Future research aimed at comparing prescribing practices of NMPs before and after implementation of these recommended changes would be beneficial and additionally, this programme of study can serve as a starting point for countries looking to expand prescribing authority and subsequently develop a specific curriculum of study for these non-medical healthcare professionals.


Omer, U. N. (2022). Appraising the curricula of UK non-medical prescribing programmes and its role in producing high-level prescribers. (Thesis). Hull York Medical School, the University of Hull and the University of York. Retrieved from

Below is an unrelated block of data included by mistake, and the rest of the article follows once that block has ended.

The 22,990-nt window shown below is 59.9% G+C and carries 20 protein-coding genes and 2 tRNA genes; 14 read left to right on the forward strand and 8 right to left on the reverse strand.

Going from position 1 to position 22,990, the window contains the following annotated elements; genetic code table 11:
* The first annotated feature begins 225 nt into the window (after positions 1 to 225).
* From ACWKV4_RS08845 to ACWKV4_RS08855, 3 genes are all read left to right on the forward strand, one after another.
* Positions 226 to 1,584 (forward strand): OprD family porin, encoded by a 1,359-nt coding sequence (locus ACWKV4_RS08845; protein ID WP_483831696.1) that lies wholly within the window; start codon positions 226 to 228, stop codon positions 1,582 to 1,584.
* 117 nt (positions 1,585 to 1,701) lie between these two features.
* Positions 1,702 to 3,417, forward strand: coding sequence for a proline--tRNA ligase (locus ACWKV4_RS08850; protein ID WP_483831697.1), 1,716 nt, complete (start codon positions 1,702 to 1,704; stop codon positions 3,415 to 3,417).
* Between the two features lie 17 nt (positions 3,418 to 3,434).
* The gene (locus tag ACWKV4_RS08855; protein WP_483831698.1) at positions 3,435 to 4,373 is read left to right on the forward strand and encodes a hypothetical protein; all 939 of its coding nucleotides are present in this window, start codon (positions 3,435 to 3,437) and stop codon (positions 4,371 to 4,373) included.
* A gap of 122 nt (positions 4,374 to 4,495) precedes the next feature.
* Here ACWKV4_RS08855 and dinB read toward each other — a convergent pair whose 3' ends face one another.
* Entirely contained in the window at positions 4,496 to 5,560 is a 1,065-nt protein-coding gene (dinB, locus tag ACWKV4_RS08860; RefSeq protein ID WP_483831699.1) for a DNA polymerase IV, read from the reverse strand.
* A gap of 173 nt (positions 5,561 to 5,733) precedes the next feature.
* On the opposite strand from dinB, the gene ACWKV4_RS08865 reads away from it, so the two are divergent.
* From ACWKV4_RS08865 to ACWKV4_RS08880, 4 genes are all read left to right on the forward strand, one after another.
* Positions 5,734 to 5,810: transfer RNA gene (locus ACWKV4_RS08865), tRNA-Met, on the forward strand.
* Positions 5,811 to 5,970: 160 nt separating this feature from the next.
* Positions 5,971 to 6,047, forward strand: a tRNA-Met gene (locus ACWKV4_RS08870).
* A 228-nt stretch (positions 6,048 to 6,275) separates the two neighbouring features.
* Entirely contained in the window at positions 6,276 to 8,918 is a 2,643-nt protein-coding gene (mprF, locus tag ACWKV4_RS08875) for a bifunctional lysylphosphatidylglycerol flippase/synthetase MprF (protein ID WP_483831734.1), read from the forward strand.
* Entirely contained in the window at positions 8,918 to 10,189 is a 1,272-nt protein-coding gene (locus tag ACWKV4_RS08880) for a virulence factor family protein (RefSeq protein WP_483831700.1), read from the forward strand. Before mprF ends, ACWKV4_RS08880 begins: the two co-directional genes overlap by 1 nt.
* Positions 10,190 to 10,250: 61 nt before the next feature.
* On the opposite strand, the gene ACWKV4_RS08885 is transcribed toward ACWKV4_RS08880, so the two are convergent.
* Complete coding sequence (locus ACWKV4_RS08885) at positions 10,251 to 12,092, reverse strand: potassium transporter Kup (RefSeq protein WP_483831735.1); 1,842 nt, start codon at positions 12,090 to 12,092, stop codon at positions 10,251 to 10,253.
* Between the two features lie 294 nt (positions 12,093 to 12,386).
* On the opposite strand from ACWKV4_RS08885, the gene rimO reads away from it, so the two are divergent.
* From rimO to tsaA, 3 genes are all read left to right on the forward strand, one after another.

Thesis Type Thesis
Deposit Date May 6, 2022
Publicly Available Date Feb 24, 2023
Keywords Medicine
Public URL
Additional Information Hull York Medical School, The University of Hull and the University of York
Award Date Jan 1, 2022


Thesis (3.6 Mb)

Copyright Statement
© 2022 Omer, Usmaan N. All rights reserved. No part of this publication may be reproduced without the written permission of the copyright holder.